Kerry isn't as ignorant on economic matters as he sounds....

Posted: Apr 09, 2004 12:00 AM

...but he certainly thinks that you are.

A caller to my talk show earlier this week was trying to explain his support for John Kerry.  He particularly liked Kerry?s plan to increase taxes on the highest income earners.  It was an explanation only a Democrat could love.  ?If the government takes more money away from the rich,? he said, ?then the rich will have to work harder to get that money back, and this will increase productivity and help our economy.?

If this caller is right armed robbery should be looked at as a positive influence on our economy.  The more the thugs steal, the harder their victims work to replace it, and the more productive our economy becomes.  Maybe this is whyour Democratic friends seem to be so soft on crime.  Parole and probation can be used as tools to boost our economy.

The truth, of course, is just the opposite.  Kerry?s plan is to raise taxes on the top two percent of income earners.  Any psychologist who is not employed by government will tell you that you get more of the behavior you reward, and less of the behavior you punish. Punish people for their economic activity and they will reward you by slowing that activity down. 

I just can?t bring myself to believe that John Kerry is as economically vapid as he sounds, but he certainly believes that many voters are that stupid, and more.  Kerry is merely using the rhetoric of class warfare, an appeal to those who live lives steeped in envy of others who have worked harder and smarter and have thus accumulated greater wealth than they. 

Perhaps there are a few people reading this column who actually believe that higher taxes on the evil top two percent of income earners would be a good thing.  Are you open to a few facts and maybe some new information?

First of all, just who are these people who are making all that money?  Many of them are the small businesses in America who account for over 75 percent of all jobs.  Have you ever heard of a ?Sub-S? corporation?  That?s a small business entity structured in such a way that business income is reported on the personal tax return of the owner.  There are literally millions of these Sub-S corporations in the country ? small businesses with more millions of employees.  Since these business profits are reported on individual income tax returns statistically these businesses appear as nothing more than individuals with large incomes.   It is these businesses that Kerry wants to hit with his tax increase.  Just how dothink these businesses will come up with the money to pay the additional taxes?  By cutting somewhere else, that?s how. 

Let?s say you are a Sub-S corporation with five employees.  Kerry gets elected and your taxes go up by about $35,000 a year.  Perhaps the easiest way to recoup that loss would be to cut back on some capital expenditures and expansion plans, and fire your least productive employee.  How many employees of these small businesses will be laid off to satisfy John Kerry?s class warfare designs?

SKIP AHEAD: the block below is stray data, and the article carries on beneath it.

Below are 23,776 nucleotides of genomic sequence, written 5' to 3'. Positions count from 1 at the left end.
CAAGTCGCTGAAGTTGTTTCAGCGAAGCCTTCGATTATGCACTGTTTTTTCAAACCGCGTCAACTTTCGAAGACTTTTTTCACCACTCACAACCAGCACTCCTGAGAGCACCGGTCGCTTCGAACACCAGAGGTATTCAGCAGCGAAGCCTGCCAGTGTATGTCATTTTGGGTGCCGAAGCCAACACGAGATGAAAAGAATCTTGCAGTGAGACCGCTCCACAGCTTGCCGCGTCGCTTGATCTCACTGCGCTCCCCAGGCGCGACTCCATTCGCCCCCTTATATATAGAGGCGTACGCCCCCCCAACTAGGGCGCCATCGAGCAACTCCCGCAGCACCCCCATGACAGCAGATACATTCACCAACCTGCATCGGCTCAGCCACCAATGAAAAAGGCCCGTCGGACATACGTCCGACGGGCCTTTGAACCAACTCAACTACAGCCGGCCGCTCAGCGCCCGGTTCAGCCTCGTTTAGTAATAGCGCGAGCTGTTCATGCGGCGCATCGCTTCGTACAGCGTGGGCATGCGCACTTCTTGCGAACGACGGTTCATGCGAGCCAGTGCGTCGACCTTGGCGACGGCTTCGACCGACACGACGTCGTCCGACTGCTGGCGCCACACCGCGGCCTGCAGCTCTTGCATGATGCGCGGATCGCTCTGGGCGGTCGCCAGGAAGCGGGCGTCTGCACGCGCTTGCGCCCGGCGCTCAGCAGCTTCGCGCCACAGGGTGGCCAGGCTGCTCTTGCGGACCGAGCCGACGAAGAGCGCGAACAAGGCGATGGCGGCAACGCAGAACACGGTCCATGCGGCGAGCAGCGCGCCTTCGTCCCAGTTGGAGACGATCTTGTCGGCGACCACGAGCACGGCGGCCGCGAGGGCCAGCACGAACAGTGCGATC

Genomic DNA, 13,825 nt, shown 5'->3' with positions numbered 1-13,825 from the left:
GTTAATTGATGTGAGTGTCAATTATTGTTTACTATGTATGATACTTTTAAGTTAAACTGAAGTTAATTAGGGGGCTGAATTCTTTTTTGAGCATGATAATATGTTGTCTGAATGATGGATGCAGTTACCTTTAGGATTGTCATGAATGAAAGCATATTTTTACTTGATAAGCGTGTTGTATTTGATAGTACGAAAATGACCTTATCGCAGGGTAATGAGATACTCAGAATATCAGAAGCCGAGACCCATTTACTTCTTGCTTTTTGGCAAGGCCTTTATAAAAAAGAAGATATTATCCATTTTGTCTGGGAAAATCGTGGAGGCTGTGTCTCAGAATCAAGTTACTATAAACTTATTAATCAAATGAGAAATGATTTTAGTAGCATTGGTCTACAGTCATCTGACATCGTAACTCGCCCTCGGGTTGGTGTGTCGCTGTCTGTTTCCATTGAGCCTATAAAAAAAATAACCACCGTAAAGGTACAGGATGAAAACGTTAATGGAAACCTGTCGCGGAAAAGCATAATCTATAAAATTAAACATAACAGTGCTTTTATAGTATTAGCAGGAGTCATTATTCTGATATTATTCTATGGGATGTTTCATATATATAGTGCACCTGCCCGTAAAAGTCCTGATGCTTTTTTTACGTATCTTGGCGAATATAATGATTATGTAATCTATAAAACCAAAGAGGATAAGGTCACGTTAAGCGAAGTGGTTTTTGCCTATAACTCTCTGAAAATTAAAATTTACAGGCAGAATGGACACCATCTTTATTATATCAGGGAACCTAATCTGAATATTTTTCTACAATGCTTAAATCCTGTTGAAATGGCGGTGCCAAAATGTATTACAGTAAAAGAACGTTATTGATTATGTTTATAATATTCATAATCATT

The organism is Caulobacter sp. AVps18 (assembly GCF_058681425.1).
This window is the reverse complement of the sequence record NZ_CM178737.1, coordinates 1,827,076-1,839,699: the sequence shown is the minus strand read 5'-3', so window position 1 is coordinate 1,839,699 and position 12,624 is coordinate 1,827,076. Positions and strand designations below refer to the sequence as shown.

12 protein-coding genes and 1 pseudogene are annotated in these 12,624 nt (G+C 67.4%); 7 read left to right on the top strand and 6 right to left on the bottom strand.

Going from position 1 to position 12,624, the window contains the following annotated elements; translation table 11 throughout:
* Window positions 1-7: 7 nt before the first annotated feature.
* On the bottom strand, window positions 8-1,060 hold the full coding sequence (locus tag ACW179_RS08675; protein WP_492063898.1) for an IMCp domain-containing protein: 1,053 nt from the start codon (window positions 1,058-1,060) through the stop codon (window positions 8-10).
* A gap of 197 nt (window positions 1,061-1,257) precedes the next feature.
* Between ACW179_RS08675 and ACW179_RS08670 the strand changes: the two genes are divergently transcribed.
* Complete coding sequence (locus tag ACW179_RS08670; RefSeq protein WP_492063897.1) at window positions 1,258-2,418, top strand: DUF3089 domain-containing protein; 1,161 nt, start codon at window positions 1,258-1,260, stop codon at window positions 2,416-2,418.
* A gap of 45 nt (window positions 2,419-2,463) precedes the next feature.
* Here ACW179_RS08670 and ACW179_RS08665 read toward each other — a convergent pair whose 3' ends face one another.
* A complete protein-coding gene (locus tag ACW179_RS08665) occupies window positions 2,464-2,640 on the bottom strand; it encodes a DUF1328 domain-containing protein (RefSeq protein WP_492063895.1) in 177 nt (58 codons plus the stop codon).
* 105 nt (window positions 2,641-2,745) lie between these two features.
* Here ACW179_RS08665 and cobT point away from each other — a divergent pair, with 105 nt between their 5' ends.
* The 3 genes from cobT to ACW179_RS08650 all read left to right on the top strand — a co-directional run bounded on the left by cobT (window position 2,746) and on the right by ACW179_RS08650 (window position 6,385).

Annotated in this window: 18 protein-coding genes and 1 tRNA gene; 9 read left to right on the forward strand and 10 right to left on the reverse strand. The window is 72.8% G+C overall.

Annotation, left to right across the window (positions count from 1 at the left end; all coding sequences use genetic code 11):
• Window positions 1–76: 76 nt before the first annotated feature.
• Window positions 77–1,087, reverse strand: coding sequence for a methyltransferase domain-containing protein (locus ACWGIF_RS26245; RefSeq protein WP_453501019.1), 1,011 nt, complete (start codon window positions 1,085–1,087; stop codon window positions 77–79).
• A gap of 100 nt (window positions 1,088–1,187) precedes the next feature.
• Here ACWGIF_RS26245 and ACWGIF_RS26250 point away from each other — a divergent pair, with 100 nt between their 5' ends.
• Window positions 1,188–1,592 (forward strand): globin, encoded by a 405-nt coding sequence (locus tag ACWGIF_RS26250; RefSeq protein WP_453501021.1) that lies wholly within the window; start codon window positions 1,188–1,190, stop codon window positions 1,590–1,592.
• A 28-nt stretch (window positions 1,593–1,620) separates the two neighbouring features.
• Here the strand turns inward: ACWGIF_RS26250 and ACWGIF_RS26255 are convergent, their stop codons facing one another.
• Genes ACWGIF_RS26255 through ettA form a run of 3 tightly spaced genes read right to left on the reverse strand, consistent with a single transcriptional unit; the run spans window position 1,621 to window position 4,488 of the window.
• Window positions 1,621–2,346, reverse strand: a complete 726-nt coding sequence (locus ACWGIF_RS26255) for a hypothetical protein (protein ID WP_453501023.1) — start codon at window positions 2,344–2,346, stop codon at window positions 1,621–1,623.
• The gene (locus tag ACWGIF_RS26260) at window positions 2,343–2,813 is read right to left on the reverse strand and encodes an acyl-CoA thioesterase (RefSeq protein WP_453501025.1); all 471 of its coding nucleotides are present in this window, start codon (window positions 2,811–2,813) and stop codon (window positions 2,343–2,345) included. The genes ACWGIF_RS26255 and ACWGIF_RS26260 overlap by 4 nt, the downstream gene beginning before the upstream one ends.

Small businesses are the heart of the American economy.  John Kerry wants to punish them for their success.  Do you really think that?s a plan worth supporting with your vote?

Kerry also wants to replace the tax on corporate stock dividends.  In other words, he wants corporate profit to be taxed twice.  Tax it once when the corporation reports its earnings to the government, and tax that profit again when it is distributed to the (shareholders) owners.  Since the tax on dividends was erased more people have become investors.  And why not?  The potential reward for this activity has been increased.  What do you think happens when the government starts punishing this behavior? 

We can?t undo years of government economic mis-education in 950 words, but there is room to dissect a bit more of Kerry?s class warfare rhetoric.

Kerry says that the Bush tax cuts shifted much of the U.S. tax burden ?from wealth to work.?  This statement was designed to make you believe that only working people have to pay taxes; that the wealthy are somehow getting a free ride.  It?s an income tax, my friends, not a wealth tax.  The top one percent of income earners still earn about 17 percent of total reported income, but they?re paying 37 percent of all income taxes.  In the meantime, the bottom 50 percent of income earners have been almost completely removed from federal income tax rolls.  Tell me again, Mr. Kerry, how the burden is being shifted?

Another Kerry rhetorical gem:  ?"He [President Bush] made a clear choice: To pass the bucks to the privileged while passing the buck to our children,"  Just how, pray tell, were bucks passed to the privilege?  This is another great misconception about tax cuts that is eagerly nourished by the left.  No money is ?passed.?  The people who actually earned that money are simply being allowed to keep more of it!  The left loves to portray a tax cut as some sort of a gift.  What would you say to someone who steals your wallet and car, and then hands you back a few bucks so you can get home on the bus?  Gee, mister.  Thanks for the gift??  Then we have referring to the hard working Americans who have reached the upper income levels as the ?privileged.?  Simply more class warfare rhetoric.  They worked hard and exercised their power of choice wisely to get there.  This ?privileged? nonsense is designed to make it look like they?ve received some favor denied to the rest of us. 

The opportunity to work hard, make good choices and prosper is denied nobody.  The willingness to do so, however, seems in short supply.

Neal Boortz is a lawyer and nationally syndicated radio talk show host.